It’ll write my two month progress report on Monday. Two months seems like both a really long time and no time at all to me.
It seems like a long time, because I am fighting the frustration of not getting the results I want fast enough. I don’t want a two mile outdoor walk to feel like an epic woman vs. nature struggle. I don’t want to have to struggle my way up a hill by coaxing myself into just going to that car, and then that sign post, and that rock.
It seems like no time, because it’s flown by. And other than those damned outdoor walks, I’m having a real good time.
Here’s what’s the best part of the real good time: You. The conversations that are happening in comments here and with my friends and family on Facebook are exhilarating. They are the most fun, they are intellectually exciting and they make me more happy than I can express. Thank you for that.
I feel on fire with the idea of the defiant athlete. I want to yell “you can move for fun!” from the roof tops. If anyone has any leads to rooftops that I might yell from, let me know.
This week, I’ve logged less points than the one before, and the one before I logged less than the one before that. I’ve noticed that the last two weeks, and this week in particular, I’ve worked out a little less, but much harder. Also, this week I stopped logging grocery shopping as points. My fitness level has improved sufficiently that grocery shopping isn’t the feat it used to be. I could probably still give myself zone 1 points, but I’ve decided not to.
This week’s Ten List:
1. I did twenty minutes of 2.8 mph for four minutes followed by one minute of slow jogging at 3.5 mph. I’d planned on doing this for an hour, and couldn’t. My lungs and heart loved it, my legs did not. After the fourth minute of jogging, the pain on the outside of both calves was intense. I did run the last minute at 5 mph, when I knew I was going to have to stop. My legs gave out, but my heart rate didn’t go as high as 3.2 mph for a minute did in week one.
2. I had a nice little indication that I’m getting stronger this week. After the above mentioned walk/jog, I went on the elliptical. I told myself I’d go as slow as the machine would let me until it started to get uncomfortable. Two weeks ago, this was about 3 minutes, although I could push to eight. This week it took ten minutes for me to feel like I wanted to stop. I probably could have gone 20.
3. I’m really enjoying yoga, and Ruby is becoming a serious little yogini. She asks me to do yoga with her before bed almost every night. She says it helps her relax, which is hilarious coming from a six year old. But awesome.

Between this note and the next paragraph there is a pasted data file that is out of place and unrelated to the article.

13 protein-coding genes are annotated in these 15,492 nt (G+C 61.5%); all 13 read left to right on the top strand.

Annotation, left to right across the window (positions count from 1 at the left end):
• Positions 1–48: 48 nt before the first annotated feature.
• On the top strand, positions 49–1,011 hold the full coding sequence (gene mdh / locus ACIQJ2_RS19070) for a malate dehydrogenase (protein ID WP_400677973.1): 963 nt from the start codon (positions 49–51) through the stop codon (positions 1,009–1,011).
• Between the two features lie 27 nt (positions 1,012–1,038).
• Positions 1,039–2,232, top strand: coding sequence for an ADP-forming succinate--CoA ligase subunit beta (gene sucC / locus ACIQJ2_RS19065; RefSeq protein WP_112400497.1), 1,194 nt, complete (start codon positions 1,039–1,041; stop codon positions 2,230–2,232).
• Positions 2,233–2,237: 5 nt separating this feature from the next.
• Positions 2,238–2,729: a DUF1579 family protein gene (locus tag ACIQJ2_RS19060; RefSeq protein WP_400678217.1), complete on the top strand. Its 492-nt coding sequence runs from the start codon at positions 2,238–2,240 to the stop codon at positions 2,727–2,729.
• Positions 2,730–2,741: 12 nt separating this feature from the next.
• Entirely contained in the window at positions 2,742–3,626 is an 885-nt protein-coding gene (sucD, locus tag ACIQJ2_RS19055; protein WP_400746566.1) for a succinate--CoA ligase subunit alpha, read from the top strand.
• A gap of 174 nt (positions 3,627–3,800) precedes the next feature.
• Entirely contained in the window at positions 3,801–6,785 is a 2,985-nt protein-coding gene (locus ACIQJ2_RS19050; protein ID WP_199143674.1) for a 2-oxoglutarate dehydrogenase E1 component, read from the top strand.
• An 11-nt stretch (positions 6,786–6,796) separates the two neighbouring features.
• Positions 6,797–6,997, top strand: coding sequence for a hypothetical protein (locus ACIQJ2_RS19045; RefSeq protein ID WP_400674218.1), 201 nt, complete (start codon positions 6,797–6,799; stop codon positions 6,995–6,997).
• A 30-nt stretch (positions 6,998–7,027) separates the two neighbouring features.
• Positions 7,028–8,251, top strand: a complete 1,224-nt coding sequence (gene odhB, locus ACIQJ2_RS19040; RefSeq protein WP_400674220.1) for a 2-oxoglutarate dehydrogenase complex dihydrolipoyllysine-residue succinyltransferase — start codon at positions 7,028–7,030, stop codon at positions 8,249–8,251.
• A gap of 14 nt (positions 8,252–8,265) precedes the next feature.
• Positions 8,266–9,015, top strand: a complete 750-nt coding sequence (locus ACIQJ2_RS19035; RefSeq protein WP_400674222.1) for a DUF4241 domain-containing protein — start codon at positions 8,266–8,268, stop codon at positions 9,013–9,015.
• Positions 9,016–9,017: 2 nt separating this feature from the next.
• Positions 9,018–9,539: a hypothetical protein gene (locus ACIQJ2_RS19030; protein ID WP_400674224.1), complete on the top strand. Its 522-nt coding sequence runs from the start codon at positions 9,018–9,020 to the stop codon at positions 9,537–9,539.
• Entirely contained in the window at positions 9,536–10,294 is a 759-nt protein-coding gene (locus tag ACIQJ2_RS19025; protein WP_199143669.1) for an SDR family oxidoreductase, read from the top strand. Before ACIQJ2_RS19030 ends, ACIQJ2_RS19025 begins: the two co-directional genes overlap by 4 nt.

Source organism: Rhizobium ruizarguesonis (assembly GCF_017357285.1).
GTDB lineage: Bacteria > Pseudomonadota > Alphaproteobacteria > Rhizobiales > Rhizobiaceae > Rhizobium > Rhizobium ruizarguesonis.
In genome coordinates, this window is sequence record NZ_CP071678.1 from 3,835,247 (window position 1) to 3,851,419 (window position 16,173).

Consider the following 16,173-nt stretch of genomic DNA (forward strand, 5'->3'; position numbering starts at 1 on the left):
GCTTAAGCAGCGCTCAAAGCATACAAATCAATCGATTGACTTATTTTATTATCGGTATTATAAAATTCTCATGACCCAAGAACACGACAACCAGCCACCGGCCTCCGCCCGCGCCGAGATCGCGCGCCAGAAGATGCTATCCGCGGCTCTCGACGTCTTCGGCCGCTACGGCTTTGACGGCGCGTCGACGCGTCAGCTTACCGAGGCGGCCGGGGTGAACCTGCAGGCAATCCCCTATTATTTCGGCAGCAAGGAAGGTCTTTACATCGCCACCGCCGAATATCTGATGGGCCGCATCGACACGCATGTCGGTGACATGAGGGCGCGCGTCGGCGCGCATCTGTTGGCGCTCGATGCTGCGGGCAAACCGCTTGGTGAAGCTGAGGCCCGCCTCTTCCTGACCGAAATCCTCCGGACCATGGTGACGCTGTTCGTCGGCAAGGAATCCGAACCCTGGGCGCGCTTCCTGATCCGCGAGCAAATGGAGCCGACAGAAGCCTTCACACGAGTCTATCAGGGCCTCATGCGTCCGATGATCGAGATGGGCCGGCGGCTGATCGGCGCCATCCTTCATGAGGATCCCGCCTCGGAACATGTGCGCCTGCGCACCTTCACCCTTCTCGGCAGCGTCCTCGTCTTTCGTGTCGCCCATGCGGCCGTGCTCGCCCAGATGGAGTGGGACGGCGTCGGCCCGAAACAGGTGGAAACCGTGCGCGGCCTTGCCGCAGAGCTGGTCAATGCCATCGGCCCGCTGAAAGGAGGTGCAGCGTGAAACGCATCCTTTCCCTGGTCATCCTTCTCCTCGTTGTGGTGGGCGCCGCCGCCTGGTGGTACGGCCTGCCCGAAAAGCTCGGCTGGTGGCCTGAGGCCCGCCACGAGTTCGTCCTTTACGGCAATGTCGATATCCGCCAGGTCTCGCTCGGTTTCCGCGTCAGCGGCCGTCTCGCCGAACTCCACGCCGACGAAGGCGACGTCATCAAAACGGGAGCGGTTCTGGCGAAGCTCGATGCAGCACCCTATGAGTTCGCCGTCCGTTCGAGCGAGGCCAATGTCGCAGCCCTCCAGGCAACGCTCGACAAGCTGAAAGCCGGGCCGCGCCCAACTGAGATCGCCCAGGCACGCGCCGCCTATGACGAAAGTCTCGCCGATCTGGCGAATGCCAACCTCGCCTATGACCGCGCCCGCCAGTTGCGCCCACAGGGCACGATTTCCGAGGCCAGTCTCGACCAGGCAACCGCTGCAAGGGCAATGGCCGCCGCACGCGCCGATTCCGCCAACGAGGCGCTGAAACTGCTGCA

4. I walked a mile on the treadmill in just under 20 minutes this week, which is a personal best. Yay!
5. I walked 2 miles outdoors in 39 minutes, which made up for the pain.
6. I am still (still) struggling with not weighing myself. I don’t know how to stop this. I mean, I know how to just not weigh myself. I don’t know how to stop wanting to. Does the desire eventually just go away?
7. My legs hurt so bad when I try to push past my comfort level when walking that I wonder if so many years of sitting at a computer most of the day has atrophied my muscles. I’m serious.
8. I am so anxious to get to Carson City, so that I can have access to a pool and maybe by a bike, take some belly dancing lessons, join a boot camp. I want to have fun.
9. I’ll have to take what’s good about the boot camp and leave their diet at the door. And tell them I don’t want to be weighed and measured. I’m willing to give that a try for one six-week cycle, because the idea of functional training appeals to me so much. I think I’ll open a dialogue with the trainer before hand.
10. I had a really interesting talk with the owner of my gym this week. She asked me about writing, because her son-in-law has written a book. I gave her the basic spiel about being prepared for rejection, but getting it out there anyway. Then I told her about Defiant Athlete and that I want to write about it as an academic study. She got so excited. She started telling me about a woman whose been able to get off blood pressure medication and one who is controlling her diabetes through exercise. I feel like I could turn her excitement and willingness to see exercise as something other than a weight loss measure into a way to reach more people, but I’m not sure how.